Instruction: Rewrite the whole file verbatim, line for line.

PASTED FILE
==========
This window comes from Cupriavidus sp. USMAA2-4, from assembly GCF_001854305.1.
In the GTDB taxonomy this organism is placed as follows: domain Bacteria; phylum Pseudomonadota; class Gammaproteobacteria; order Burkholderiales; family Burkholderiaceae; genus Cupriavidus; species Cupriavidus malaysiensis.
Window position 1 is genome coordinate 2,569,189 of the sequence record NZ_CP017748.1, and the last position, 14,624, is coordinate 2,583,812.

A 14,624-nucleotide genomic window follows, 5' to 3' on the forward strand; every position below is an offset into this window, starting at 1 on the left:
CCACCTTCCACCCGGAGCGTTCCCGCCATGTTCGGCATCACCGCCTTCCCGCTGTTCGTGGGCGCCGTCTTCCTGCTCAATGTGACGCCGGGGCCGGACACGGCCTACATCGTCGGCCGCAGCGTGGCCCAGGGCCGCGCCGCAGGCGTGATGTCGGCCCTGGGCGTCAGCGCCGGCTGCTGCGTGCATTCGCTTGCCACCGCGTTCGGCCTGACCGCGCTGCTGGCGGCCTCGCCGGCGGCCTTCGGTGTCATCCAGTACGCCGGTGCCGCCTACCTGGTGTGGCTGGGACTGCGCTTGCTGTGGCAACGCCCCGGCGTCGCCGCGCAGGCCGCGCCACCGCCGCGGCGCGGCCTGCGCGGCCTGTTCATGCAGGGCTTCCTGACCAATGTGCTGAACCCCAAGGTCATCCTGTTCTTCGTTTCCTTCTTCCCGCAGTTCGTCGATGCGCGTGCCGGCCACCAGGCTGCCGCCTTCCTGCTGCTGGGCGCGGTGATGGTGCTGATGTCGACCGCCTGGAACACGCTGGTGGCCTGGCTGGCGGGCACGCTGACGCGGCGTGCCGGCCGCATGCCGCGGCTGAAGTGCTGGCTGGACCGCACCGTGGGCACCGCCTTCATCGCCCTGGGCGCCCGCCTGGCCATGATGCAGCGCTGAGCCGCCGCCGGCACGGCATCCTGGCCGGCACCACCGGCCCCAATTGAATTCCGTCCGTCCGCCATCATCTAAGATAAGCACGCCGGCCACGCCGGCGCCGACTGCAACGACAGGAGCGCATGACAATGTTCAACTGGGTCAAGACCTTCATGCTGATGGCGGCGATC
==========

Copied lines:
This window comes from Cupriavidus sp. USMAA2-4, from assembly GCF_001854305.1.
In the GTDB taxonomy this organism is placed as follows: domain Bacteria; phylum Pseudomonadota; class Gammaproteobacteria; order Burkholderiales; family Burkholderiaceae; genus Cupriavidus; species Cupriavidus malaysiensis.
Window position 1 is genome coordinate 2,569,189 of the sequence record NZ_CP017748.1, and the last position, 14,624, is coordinate 2,583,812.

A 14,624-nucleotide genomic window follows, 5' to 3' on the forward strand; every position below is an offset into this window, starting at 1 on the left:
CCACCTTCCACCCGGAGCGTTCCCGCCATGTTCGGCATCACCGCCTTCCCGCTGTTCGTGGGCGCCGTCTTCCTGCTCAATGTGACGCCGGGGCCGGACACGGCCTACATCGTCGGCCGCAGCGTGGCCCAGGGCCGCGCCGCAGGCGTGATGTCGGCCCTGGGCGTCAGCGCCGGCTGCTGCGTGCATTCGCTTGCCACCGCGTTCGGCCTGACCGCGCTGCTGGCGGCCTCGCCGGCGGCCTTCGGTGTCATCCAGTACGCCGGTGCCGCCTACCTGGTGTGGCTGGGACTGCGCTTGCTGTGGCAACGCCCCGGCGTCGCCGCGCAGGCCGCGCCACCGCCGCGGCGCGGCCTGCGCGGCCTGTTCATGCAGGGCTTCCTGACCAATGTGCTGAACCCCAAGGTCATCCTGTTCTTCGTTTCCTTCTTCCCGCAGTTCGTCGATGCGCGTGCCGGCCACCAGGCTGCCGCCTTCCTGCTGCTGGGCGCGGTGATGGTGCTGATGTCGACCGCCTGGAACACGCTGGTGGCCTGGCTGGCGGGCACGCTGACGCGGCGTGCCGGCCGCATGCCGCGGCTGAAGTGCTGGCTGGACCGCACCGTGGGCACCGCCTTCATCGCCCTGGGCGCCCGCCTGGCCATGATGCAGCGCTGAGCCGCCGCCGGCACGGCATCCTGGCCGGCACCACCGGCCCCAATTGAATTCCGTCCGTCCGCCATCATCTAAGATAAGCACGCCGGCCACGCCGGCGCCGACTGCAACGACAGGAGCGCATGACAATGTTCAACTGGGTCAAGACCTTCATGCTGATGGCGGCGATC